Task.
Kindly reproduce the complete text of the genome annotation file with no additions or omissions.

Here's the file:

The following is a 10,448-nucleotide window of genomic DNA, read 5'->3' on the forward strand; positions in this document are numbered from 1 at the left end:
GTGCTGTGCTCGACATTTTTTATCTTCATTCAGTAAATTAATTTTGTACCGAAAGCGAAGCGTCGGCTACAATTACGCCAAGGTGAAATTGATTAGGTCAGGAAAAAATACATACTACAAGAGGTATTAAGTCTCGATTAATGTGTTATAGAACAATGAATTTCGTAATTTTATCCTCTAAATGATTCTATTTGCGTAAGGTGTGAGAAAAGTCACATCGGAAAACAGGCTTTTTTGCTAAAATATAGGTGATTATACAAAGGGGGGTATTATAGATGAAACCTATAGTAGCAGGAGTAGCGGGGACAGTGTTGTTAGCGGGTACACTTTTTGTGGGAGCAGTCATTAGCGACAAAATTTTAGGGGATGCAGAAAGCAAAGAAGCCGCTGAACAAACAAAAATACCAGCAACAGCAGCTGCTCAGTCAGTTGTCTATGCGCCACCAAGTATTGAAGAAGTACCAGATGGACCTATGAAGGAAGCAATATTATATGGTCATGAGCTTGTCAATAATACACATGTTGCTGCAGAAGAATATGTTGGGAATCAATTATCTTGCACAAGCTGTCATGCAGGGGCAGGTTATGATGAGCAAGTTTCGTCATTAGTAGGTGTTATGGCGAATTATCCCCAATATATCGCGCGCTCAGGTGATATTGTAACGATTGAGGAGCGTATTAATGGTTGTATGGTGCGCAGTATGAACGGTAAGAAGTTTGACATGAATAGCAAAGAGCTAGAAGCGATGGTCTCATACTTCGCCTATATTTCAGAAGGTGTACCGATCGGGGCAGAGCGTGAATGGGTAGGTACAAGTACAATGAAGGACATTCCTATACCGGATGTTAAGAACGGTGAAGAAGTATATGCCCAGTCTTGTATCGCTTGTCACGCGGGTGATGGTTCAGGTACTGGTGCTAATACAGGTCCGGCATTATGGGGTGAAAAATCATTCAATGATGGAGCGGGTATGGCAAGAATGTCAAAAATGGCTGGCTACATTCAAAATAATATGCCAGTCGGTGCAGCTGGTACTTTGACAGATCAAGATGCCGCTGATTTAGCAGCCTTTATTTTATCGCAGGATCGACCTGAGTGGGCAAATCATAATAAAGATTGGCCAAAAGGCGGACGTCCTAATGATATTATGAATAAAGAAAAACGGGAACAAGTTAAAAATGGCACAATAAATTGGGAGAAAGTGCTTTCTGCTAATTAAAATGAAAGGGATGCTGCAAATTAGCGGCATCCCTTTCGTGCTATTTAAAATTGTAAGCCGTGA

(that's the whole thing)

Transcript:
The following is a 10,448-nucleotide window of genomic DNA, read 5'->3' on the forward strand; positions in this document are numbered from 1 at the left end:
GTGCTGTGCTCGACATTTTTTATCTTCATTCAGTAAATTAATTTTGTACCGAAAGCGAAGCGTCGGCTACAATTACGCCAAGGTGAAATTGATTAGGTCAGGAAAAAATACATACTACAAGAGGTATTAAGTCTCGATTAATGTGTTATAGAACAATGAATTTCGTAATTTTATCCTCTAAATGATTCTATTTGCGTAAGGTGTGAGAAAAGTCACATCGGAAAACAGGCTTTTTTGCTAAAATATAGGTGATTATACAAAGGGGGGTATTATAGATGAAACCTATAGTAGCAGGAGTAGCGGGGACAGTGTTGTTAGCGGGTACACTTTTTGTGGGAGCAGTCATTAGCGACAAAATTTTAGGGGATGCAGAAAGCAAAGAAGCCGCTGAACAAACAAAAATACCAGCAACAGCAGCTGCTCAGTCAGTTGTCTATGCGCCACCAAGTATTGAAGAAGTACCAGATGGACCTATGAAGGAAGCAATATTATATGGTCATGAGCTTGTCAATAATACACATGTTGCTGCAGAAGAATATGTTGGGAATCAATTATCTTGCACAAGCTGTCATGCAGGGGCAGGTTATGATGAGCAAGTTTCGTCATTAGTAGGTGTTATGGCGAATTATCCCCAATATATCGCGCGCTCAGGTGATATTGTAACGATTGAGGAGCGTATTAATGGTTGTATGGTGCGCAGTATGAACGGTAAGAAGTTTGACATGAATAGCAAAGAGCTAGAAGCGATGGTCTCATACTTCGCCTATATTTCAGAAGGTGTACCGATCGGGGCAGAGCGTGAATGGGTAGGTACAAGTACAATGAAGGACATTCCTATACCGGATGTTAAGAACGGTGAAGAAGTATATGCCCAGTCTTGTATCGCTTGTCACGCGGGTGATGGTTCAGGTACTGGTGCTAATACAGGTCCGGCATTATGGGGTGAAAAATCATTCAATGATGGAGCGGGTATGGCAAGAATGTCAAAAATGGCTGGCTACATTCAAAATAATATGCCAGTCGGTGCAGCTGGTACTTTGACAGATCAAGATGCCGCTGATTTAGCAGCCTTTATTTTATCGCAGGATCGACCTGAGTGGGCAAATCATAATAAAGATTGGCCAAAAGGCGGACGTCCTAATGATATTATGAATAAAGAAAAACGGGAACAAGTTAAAAATGGCACAATAAATTGGGAGAAAGTGCTTTCTGCTAATTAAAATGAAAGGGATGCTGCAAATTAGCGGCATCCCTTTCGTGCTATTTAAAATTGTAAGCCGTGA